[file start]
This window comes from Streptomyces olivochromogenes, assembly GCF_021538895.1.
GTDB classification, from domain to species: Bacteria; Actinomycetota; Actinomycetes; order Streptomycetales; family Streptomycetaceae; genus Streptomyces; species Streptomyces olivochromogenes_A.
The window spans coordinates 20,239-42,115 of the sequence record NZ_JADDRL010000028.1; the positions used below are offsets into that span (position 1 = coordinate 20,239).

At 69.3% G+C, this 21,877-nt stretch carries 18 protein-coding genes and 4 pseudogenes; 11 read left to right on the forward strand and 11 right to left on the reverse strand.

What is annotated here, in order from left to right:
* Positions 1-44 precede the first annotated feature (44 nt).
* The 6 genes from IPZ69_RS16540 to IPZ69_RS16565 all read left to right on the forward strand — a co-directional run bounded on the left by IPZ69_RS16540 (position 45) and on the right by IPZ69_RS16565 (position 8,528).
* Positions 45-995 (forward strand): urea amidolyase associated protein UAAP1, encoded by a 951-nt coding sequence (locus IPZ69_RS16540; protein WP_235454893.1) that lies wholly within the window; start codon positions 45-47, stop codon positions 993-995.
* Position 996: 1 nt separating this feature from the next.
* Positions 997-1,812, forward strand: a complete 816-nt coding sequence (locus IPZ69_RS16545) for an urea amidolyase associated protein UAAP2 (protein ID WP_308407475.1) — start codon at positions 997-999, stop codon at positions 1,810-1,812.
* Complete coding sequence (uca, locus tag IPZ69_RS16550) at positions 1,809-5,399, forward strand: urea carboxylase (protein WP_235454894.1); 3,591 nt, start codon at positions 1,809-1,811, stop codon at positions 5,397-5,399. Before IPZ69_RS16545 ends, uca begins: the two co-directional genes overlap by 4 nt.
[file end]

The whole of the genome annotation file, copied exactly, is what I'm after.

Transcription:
This window comes from Streptomyces olivochromogenes, assembly GCF_021538895.1.
GTDB classification, from domain to species: Bacteria; Actinomycetota; Actinomycetes; order Streptomycetales; family Streptomycetaceae; genus Streptomyces; species Streptomyces olivochromogenes_A.
The window spans coordinates 20,239-42,115 of the sequence record NZ_JADDRL010000028.1; the positions used below are offsets into that span (position 1 = coordinate 20,239).

At 69.3% G+C, this 21,877-nt stretch carries 18 protein-coding genes and 4 pseudogenes; 11 read left to right on the forward strand and 11 right to left on the reverse strand.

What is annotated here, in order from left to right:
* Positions 1-44 precede the first annotated feature (44 nt).
* The 6 genes from IPZ69_RS16540 to IPZ69_RS16565 all read left to right on the forward strand — a co-directional run bounded on the left by IPZ69_RS16540 (position 45) and on the right by IPZ69_RS16565 (position 8,528).
* Positions 45-995 (forward strand): urea amidolyase associated protein UAAP1, encoded by a 951-nt coding sequence (locus IPZ69_RS16540; protein WP_235454893.1) that lies wholly within the window; start codon positions 45-47, stop codon positions 993-995.
* Position 996: 1 nt separating this feature from the next.
* Positions 997-1,812, forward strand: a complete 816-nt coding sequence (locus IPZ69_RS16545) for an urea amidolyase associated protein UAAP2 (protein ID WP_308407475.1) — start codon at positions 997-999, stop codon at positions 1,810-1,812.
* Complete coding sequence (uca, locus tag IPZ69_RS16550) at positions 1,809-5,399, forward strand: urea carboxylase (protein WP_235454894.1); 3,591 nt, start codon at positions 1,809-1,811, stop codon at positions 5,397-5,399. Before IPZ69_RS16545 ends, uca begins: the two co-directional genes overlap by 4 nt.